“You don’t keep on having a vote until you get the answer that you want,” she said.

I do see her point, though I also note that both Elin Jones and Eluned Morgan were entirely in favour of re-running a vote until they got the answer they wanted when it came to the popular vote to leave the European Union.

I digress. Though this vote imposing Covid passports on Wales will stand, a bad smell hangs over the manner of its passing. Enough people have shared the experience of struggling to log into Zoom meetings since this pandemic began to ensure that sympathy with Gareth Davies will be widespread. Another thing… I tried to think of a way of saying “some people will think this looks suspicious” without sounding like a conspiracist myself but there isn’t one. All I can do is state for the record that I think this incident was a cock-up, not a conspiracy. But the trouble with every combination of voting and technology is that the process is opaque. If Gareth Davies had failed to reach the chamber in time because his car had got stuck in traffic, he and we could all be reasonably sure that was all that had happened. There is no such instinctive assurance that no one’s thumb was on the scale with Zoom. The Senedd should dump this “hybrid model” or whatever they call it where some members meet in person and others clock in, or fail to clock in, via Zoom. Stop mucking around, earn your pay, go back to meeting in person.

Astonishingly, Broness Morgan actually boasted of Welsh Labour’s mandate to pass this law:

“What we know is that the people of Wales want to be protected.”

“We had a huge mandate as a result of the election because of our cautious approach.”

Baroness, your mandate for this is about one electron thick.

Ctrl-F “frack” 0/0

The government has published this UK gas supply explainer.

There has recently been widespread media coverage of wholesale gas prices, and the effect this could have on household energy bills. The impact on certain areas of industry, and its ability to continue production, has also attracted attention.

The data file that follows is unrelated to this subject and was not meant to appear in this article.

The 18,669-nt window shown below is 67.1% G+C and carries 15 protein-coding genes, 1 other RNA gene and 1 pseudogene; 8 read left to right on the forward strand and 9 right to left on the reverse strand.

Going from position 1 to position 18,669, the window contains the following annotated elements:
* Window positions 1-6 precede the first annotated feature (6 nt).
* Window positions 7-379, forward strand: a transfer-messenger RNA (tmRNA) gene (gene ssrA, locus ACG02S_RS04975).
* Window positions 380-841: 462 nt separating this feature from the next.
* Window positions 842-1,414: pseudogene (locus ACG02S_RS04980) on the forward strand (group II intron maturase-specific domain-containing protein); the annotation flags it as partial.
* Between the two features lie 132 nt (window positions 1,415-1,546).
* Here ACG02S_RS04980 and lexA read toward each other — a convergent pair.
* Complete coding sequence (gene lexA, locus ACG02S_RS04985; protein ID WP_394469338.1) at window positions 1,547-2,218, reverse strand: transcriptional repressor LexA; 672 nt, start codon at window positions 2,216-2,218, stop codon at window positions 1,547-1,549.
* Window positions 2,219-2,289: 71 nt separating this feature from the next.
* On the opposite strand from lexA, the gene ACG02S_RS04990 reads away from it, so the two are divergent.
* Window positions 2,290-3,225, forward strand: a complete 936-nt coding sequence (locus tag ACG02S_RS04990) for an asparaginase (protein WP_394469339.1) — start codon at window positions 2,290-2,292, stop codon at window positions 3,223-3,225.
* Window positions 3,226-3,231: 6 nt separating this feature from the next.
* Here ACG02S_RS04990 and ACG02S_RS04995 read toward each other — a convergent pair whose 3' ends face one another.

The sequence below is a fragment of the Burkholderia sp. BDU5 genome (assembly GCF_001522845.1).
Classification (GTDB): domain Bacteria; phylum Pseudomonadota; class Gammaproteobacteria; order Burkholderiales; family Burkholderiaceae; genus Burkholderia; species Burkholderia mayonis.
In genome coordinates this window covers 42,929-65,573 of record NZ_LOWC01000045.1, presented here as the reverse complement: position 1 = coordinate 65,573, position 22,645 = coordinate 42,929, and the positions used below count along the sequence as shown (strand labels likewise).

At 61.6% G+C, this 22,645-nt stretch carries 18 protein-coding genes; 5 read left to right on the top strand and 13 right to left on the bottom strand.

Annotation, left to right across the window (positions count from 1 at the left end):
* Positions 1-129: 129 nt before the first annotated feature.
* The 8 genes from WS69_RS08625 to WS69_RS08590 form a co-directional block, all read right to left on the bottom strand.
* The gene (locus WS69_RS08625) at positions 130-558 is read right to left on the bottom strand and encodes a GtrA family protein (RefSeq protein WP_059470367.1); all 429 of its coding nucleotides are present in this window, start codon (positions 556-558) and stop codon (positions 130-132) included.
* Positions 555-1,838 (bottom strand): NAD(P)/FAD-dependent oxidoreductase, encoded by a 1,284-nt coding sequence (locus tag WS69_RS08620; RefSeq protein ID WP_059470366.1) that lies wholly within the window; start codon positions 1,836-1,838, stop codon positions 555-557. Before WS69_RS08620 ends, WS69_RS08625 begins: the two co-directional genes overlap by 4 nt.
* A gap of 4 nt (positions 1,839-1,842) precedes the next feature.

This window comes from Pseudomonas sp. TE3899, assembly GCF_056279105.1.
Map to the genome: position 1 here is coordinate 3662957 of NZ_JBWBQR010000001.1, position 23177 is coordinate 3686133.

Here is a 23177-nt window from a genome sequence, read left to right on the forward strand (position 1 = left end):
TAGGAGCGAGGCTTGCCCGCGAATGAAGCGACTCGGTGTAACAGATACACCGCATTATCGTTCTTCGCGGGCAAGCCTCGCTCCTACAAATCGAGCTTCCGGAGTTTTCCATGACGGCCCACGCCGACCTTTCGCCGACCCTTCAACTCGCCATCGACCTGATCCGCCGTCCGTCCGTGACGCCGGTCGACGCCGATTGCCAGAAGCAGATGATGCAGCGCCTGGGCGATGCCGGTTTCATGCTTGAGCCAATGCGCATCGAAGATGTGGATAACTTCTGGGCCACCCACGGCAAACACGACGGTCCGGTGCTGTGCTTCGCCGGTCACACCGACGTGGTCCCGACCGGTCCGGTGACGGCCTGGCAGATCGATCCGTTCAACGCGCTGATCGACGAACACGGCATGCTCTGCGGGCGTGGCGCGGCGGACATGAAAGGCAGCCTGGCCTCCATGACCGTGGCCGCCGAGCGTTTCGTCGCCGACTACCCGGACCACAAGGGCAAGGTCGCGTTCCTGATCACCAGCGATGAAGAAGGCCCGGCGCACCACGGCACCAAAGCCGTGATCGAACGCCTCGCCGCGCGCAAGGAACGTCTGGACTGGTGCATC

This explainer sets out the background to the issue and the action the government is taking to protect the UK’s energy supply, industry, and consumers.

Natural gas prices have been steadily rising across the globe this year for a number of reasons. This has affected Europe, including the UK, as well as other countries around the world.

Later, the author of the “explainer” reassures us consumers that energy prices may not go up as much as one might expect:

The high wholesale gas prices that are currently visible may not be the actual prices being paid by all consumers.

This is because major energy suppliers purchase much of their wholesale supplies many months in advance, giving protection to them and their customers from short-term price spikes.

The Energy Price Cap is also in place to protect millions of customers from the sudden increases in global gas prices this winter. Despite the rising costs of wholesale energy, the cap still saves 15 million households up to £100 a year.

Isn’t it nice that the government protects consumers by stopping energy firms passing on price rises?

Completely unrelated: Four more small energy firms could go bust next week, the BBC reports.

Some of you may remember that the Bishop Hill blog used to cover climate and energy issues in a moderate and well-informed way. Unless I missed the announcement of a move, that blog does not seem to have been active since 2019. However I recently found that the Bishop is on Twitter, one of the few reasons left to visit that horrible place.

“The app will contact people at random asking them to provide proof of their location within 15 minutes”

How will South Australia’s home quarantine trial work?

Premier Steven Marshall said he hoped the trial would be expanded to international travellers in “subsequent weeks”, making it a national first.

Those in home-based quarantine will need to download an app, developed by the South Australian Government, to prove they are staying home while required to.

People wanting to return to South Australia and home quarantine will have to apply to SA Health.

They will have to prove they have a place to isolate during their quarantine period and must also be fully vaccinated.

Those who are approved will have to download the South Australian Government home quarantine app, which uses geo-location and facial recognition software to track those in quarantine.